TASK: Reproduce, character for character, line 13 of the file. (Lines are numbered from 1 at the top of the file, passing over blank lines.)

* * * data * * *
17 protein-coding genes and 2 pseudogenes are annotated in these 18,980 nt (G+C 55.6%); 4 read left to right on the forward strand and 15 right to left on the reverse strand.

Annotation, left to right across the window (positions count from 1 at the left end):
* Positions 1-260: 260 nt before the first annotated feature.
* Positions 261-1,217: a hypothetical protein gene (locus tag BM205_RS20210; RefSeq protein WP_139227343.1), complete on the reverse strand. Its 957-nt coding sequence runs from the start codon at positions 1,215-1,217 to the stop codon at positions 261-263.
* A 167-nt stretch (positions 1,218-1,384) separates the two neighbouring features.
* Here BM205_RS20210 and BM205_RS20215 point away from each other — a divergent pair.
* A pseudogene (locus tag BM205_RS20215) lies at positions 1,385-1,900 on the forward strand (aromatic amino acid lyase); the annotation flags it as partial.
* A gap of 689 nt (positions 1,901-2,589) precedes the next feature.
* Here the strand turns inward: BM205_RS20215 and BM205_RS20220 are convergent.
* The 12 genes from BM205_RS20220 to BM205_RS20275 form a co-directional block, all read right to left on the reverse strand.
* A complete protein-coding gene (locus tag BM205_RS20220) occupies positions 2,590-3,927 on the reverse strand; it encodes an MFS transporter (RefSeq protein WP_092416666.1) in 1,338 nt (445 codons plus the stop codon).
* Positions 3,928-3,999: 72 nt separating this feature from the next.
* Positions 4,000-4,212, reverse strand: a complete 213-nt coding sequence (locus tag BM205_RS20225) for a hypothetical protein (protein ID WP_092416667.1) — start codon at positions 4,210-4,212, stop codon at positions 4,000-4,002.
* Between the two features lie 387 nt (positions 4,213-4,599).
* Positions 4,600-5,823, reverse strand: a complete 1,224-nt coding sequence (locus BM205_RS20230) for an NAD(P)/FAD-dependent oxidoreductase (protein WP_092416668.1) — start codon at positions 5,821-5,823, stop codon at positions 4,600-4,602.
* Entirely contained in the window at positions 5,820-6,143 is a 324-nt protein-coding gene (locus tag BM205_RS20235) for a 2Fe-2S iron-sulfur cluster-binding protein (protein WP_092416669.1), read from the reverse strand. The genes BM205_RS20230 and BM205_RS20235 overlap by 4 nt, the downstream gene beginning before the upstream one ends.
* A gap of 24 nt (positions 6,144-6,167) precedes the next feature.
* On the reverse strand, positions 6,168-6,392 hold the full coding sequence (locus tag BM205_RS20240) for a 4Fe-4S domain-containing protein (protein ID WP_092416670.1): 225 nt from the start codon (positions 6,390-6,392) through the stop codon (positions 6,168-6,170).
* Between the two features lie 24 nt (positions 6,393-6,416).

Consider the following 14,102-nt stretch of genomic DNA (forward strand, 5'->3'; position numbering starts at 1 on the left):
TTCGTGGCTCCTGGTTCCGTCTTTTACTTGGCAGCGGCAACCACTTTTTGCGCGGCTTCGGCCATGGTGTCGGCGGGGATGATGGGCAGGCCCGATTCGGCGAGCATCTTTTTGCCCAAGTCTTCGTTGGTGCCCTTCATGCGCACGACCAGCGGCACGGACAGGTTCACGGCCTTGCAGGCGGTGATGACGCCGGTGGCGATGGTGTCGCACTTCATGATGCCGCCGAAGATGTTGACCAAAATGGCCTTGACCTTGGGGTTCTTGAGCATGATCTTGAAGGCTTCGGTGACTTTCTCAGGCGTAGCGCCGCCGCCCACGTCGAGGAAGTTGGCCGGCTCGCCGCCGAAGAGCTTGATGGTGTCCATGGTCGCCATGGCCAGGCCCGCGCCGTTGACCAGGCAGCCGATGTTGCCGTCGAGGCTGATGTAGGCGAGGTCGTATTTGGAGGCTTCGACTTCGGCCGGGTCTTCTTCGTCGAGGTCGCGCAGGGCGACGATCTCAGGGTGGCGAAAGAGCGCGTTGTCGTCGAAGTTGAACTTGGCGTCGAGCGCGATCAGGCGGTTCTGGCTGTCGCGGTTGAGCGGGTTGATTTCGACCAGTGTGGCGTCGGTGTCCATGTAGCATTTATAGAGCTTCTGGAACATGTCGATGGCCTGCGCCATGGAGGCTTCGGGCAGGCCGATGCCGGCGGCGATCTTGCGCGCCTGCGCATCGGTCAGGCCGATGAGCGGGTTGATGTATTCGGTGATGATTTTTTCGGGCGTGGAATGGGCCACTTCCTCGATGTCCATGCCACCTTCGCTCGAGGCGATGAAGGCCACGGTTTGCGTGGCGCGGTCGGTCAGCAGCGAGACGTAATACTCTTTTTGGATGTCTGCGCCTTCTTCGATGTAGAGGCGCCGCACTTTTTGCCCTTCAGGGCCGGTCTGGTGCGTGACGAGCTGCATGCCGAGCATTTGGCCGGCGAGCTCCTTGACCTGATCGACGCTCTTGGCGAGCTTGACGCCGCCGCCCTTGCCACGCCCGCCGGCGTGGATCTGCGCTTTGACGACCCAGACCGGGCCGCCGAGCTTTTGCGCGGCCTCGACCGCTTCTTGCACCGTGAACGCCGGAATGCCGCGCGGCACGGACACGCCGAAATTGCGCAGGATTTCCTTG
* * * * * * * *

* Positions 4,000-4,212, reverse strand: a complete 213-nt coding sequence (locus tag BM205_RS20225) for a hypothetical protein (protein ID WP_092416667.1) — start codon at positions 4,210-4,212, stop codon at positions 4,000-4,002.